We must not lose our humanity

Image from video produced by Omdim B'Yachad
A child in Gaza. Reproduced with permission from a video by Omdim B'Yachad published 7 March 2024 https://x.com/omdimbeyachad/status/1765742548276916690?s=20

Children in Gaza are starving to death whilst a couple of miles away people eat lavish meals. These are deaths that have been warned of for months.

This is no longer about politics, this is about humanity.

You can believe Hamas is evil and should be destroyed and also that allowing civilians to starve to death is evil and an illegitimate way of achieving Hamas’s destruction.

You can want more than anything in the world for the hostages to be returned home safely and think that allowing civilians to starve is both a hopelessly ineffective as well as a wholly illegitimate way to try to achieve this.

You can believe that this is all Hamas’s fault, that it is solely Hamas’s acts that have led to the starvation of their own people – and still believe that Israel, as the power now in effective control of the territory, has a responsibility (moral and legal) to prevent the starvation of the people living there.

You could even believe that Palestinians have no right to be on the land, that it all belongs to the Jews, that they should be deported – and still speak up against their mass starvation.

I am ashamed that most of our communal leaders are silent. When the dust has settled and we look back on this episode, there will be ever-growing horror at what the world allowed to happen, about how many stayed silent, about how synagogues urged us to show our “full and passionate support for Israel” –  as its leaders abandoned the hostages and starved Palestinian civilians.

Speaking up against the death and starvation of people in Gaza doesn’t make you disloyal to Israelis. It doesn’t mean you don’t care about the hostages. It means you are a human who is pained by the suffering of other humans.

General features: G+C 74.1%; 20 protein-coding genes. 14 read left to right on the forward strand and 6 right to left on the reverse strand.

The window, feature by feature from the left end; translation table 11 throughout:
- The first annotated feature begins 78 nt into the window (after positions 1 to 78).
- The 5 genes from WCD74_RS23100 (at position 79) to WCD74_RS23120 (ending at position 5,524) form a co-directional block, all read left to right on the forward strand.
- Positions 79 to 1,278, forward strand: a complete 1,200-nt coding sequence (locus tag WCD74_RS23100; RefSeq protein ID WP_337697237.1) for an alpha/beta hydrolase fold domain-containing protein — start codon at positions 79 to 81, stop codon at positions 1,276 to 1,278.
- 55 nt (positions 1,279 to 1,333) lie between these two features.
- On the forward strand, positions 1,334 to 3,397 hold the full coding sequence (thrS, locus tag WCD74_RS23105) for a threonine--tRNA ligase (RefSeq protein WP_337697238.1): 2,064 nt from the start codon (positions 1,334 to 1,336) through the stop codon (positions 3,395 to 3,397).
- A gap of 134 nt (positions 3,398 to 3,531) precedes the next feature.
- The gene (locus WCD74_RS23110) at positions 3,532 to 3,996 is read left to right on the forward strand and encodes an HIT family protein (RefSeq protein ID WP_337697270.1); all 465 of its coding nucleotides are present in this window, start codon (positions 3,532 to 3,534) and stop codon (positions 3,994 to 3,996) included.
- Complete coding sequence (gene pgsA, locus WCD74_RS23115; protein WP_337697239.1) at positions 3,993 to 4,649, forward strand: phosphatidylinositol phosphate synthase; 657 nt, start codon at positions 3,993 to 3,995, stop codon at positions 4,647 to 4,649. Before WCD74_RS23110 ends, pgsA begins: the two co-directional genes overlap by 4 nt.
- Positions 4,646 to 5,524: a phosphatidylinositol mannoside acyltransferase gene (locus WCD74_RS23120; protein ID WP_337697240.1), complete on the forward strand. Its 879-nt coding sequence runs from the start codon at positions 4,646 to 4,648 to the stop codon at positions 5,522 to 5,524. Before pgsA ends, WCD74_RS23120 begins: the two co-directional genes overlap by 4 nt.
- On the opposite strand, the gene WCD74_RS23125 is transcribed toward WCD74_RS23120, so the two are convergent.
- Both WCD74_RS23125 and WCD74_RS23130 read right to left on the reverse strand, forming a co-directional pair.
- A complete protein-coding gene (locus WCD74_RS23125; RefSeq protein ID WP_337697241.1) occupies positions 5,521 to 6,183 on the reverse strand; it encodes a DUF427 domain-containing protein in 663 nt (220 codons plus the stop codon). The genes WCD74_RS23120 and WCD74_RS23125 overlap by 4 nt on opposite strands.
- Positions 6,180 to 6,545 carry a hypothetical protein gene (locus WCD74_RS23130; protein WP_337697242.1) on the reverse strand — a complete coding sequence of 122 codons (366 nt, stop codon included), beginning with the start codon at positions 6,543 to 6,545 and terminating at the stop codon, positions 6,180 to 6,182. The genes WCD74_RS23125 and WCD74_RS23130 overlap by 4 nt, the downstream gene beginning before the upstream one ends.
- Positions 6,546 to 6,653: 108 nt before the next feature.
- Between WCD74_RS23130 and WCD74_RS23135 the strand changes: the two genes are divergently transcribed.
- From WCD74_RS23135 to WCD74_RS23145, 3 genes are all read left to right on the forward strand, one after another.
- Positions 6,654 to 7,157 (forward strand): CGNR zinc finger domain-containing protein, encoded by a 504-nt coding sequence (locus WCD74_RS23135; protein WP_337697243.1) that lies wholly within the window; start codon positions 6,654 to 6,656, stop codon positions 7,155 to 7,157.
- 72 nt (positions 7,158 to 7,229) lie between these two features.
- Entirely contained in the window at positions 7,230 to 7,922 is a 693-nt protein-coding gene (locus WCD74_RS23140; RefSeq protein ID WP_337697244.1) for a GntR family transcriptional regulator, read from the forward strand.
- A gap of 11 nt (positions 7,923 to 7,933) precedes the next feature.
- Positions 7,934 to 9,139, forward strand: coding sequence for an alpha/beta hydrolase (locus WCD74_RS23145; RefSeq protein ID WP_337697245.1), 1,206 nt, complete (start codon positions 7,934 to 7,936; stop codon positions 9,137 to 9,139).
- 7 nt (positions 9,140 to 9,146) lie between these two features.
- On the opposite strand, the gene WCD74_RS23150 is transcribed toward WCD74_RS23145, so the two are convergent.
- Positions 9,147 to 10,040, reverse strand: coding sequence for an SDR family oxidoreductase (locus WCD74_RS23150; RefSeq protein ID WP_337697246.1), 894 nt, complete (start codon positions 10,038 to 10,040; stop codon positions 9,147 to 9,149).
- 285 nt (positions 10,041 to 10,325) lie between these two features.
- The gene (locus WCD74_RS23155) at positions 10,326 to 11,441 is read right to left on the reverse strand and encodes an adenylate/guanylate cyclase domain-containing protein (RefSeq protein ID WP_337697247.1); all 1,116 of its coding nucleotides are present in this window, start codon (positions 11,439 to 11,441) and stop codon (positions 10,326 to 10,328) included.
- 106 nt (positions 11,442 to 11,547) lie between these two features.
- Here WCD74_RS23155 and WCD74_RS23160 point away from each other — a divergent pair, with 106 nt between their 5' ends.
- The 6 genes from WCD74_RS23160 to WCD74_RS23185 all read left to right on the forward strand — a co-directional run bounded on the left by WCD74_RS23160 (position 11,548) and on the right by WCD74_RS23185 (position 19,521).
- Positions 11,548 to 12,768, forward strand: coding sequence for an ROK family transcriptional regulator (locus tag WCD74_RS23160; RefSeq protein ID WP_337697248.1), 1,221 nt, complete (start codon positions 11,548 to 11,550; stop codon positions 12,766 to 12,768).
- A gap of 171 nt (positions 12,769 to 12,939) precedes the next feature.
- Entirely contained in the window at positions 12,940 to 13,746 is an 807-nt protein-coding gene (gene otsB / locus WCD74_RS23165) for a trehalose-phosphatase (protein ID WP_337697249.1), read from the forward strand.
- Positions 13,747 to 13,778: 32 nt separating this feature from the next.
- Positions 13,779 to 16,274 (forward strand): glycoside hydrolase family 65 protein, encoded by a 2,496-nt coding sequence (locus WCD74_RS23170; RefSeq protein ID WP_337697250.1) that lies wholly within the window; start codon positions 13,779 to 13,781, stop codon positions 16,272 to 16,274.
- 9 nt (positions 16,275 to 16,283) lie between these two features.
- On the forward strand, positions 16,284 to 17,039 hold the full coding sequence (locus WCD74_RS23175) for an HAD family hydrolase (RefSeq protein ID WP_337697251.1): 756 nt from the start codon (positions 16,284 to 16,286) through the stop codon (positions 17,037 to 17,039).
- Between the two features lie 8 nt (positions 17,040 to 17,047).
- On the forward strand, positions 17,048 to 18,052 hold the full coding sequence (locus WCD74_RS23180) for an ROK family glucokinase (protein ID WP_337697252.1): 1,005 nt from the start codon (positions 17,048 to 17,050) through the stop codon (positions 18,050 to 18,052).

At a time when Israel is at war, at a time of rising antisemitism, our communal instinct is to defend Israel. But uncritical support risks our humanity. Defending Israel shouldn’t mean making ourselves immune to the horror and outrage we should feel when we see images of emaciated children lifeless in their parents’ arms. Our instinct should be to call for whatever is necessary to save even one more child, not to deny what is happening, to argue about responsibility, or to look away. Rabbi Jonathan Wittenberg has shown how concern can be expressed with sensitivity and nuance.

I beg our all of our leaders – Rabbis, teachers, heads of communal organizations, newspaper editors – to show brave leadership, to refuse to look away, to help save our community’s humanity.

About the Author
Anna Roiser is a lawyer with an MA in Israeli Studies who has spent time living in Jerusalem. She is a trustee of the New Israel Fund UK and a member of the national Steering Group of UK Friends of Standing Together.
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